Sexually-transmitted infections.  Recent data suggest an increased risk of HIV infection with use of Depo Provera compared to other forms of hormonal contraception.3 After reviewing all available evidence, the World Health Organization affirmed that Depo Provera and other methods of hormonal contraception remain safe and effective.4  Women at risk of acquiring or spreading a sexually-transmitted infection should use male or female condoms.

Weight gain.  Some studies have found a link between contraceptive injection use and weight gain, particularly among obese adolescents.5 One study linked early weight gain to Depo Provera use in adolescents to a risk of excessive weight gain in subsequent years.6 Women who are concerned about weight gain should discuss their contraceptive options with their provider.

Breast cancer.  A recent study linked Depo Provera use of one year or longer to a 2.2 fold increase in risk of breast cancer.7  The risk dissipated within months after use was discontinued and those using the injection for less than a year did not experience increased risk.  The health community believes that while this risk should be noted, the benefits of Depo Provera in preventing pregnancy outweigh the risks associated with the drug.8  The study did not prove a cause and effect relationship and many health professionals have noted the study’s limitations – many of the women who showed increased risk had a family history of breast cancer and were women who did not have children, another known risk factor of breast cancer.9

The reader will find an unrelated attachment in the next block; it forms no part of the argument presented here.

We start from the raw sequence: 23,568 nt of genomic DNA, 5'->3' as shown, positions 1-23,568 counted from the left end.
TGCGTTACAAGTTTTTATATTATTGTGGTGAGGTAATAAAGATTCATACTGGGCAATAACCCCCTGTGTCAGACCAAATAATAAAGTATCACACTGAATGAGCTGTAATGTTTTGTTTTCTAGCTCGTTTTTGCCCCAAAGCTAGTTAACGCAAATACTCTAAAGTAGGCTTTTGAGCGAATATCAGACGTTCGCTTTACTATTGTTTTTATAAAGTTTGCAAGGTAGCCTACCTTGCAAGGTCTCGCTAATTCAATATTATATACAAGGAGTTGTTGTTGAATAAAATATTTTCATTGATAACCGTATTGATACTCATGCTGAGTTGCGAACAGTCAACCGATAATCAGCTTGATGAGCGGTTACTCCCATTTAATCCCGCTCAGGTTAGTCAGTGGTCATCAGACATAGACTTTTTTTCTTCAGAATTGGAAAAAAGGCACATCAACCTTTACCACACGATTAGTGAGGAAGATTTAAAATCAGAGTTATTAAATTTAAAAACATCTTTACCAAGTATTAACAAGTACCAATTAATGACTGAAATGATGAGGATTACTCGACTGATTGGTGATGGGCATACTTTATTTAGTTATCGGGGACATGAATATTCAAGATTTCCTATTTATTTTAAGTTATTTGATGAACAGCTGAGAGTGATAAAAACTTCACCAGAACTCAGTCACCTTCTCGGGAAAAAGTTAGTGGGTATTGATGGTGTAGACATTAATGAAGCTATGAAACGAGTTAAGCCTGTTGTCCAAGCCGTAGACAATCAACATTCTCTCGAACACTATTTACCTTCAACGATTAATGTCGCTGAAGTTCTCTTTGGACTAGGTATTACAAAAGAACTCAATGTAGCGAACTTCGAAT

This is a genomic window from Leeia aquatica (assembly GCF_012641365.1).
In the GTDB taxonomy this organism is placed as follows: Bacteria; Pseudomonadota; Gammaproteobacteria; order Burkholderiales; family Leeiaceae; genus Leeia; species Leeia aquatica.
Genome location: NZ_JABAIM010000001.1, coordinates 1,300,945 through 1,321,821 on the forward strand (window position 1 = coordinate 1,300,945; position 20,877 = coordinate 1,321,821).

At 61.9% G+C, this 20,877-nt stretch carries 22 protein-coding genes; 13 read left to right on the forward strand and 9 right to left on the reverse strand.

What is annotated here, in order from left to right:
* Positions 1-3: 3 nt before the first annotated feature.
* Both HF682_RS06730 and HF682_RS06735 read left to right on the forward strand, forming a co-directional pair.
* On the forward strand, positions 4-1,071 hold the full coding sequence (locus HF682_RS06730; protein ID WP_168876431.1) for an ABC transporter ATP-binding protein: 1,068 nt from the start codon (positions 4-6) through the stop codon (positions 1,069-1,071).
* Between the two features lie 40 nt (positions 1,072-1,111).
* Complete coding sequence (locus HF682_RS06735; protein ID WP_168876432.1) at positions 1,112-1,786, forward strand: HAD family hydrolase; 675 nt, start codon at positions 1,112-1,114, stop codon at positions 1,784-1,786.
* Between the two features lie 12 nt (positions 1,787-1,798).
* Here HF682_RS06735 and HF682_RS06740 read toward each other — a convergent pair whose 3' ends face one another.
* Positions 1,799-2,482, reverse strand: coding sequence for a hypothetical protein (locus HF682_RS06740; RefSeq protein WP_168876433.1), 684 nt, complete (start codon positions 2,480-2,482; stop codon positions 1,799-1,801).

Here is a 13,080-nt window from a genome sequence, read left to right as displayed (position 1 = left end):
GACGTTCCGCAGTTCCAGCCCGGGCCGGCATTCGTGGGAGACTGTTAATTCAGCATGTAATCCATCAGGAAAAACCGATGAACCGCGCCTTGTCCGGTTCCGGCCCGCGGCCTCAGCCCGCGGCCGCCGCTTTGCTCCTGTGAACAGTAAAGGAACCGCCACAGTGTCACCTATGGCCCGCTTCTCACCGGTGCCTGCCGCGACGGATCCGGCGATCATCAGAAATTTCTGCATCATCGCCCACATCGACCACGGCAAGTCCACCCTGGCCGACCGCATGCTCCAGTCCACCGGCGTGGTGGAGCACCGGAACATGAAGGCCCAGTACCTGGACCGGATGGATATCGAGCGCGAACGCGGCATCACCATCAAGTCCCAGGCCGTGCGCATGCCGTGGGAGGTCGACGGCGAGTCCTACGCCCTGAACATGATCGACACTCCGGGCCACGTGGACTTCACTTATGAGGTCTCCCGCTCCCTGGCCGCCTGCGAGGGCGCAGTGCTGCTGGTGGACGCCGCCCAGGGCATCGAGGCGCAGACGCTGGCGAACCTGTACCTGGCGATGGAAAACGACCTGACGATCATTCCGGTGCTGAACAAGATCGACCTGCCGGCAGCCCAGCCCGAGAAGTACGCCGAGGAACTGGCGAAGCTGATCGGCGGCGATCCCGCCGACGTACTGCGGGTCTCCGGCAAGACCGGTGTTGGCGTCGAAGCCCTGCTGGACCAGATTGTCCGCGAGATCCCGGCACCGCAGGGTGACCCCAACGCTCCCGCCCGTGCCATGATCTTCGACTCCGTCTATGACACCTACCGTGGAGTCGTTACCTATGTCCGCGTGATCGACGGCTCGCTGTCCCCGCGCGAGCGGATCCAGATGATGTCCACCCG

Bone mineral density.  Women and adolescents using Depo Provera may experience a decrease in bone mineral density.  This loss is believed to be associated with the injection’s interference with the production of the hormone estradiol, which is involved in bone mineral density development.  Bone mineral density levels should return to normal levels once the injection is stopped, though not all studies support full recovery after discontinuation.  In adolescents, this side effect is of special concern because density loss occurs at the same time when bone growth is occurring and mineral levels should be increasing.1011

back to top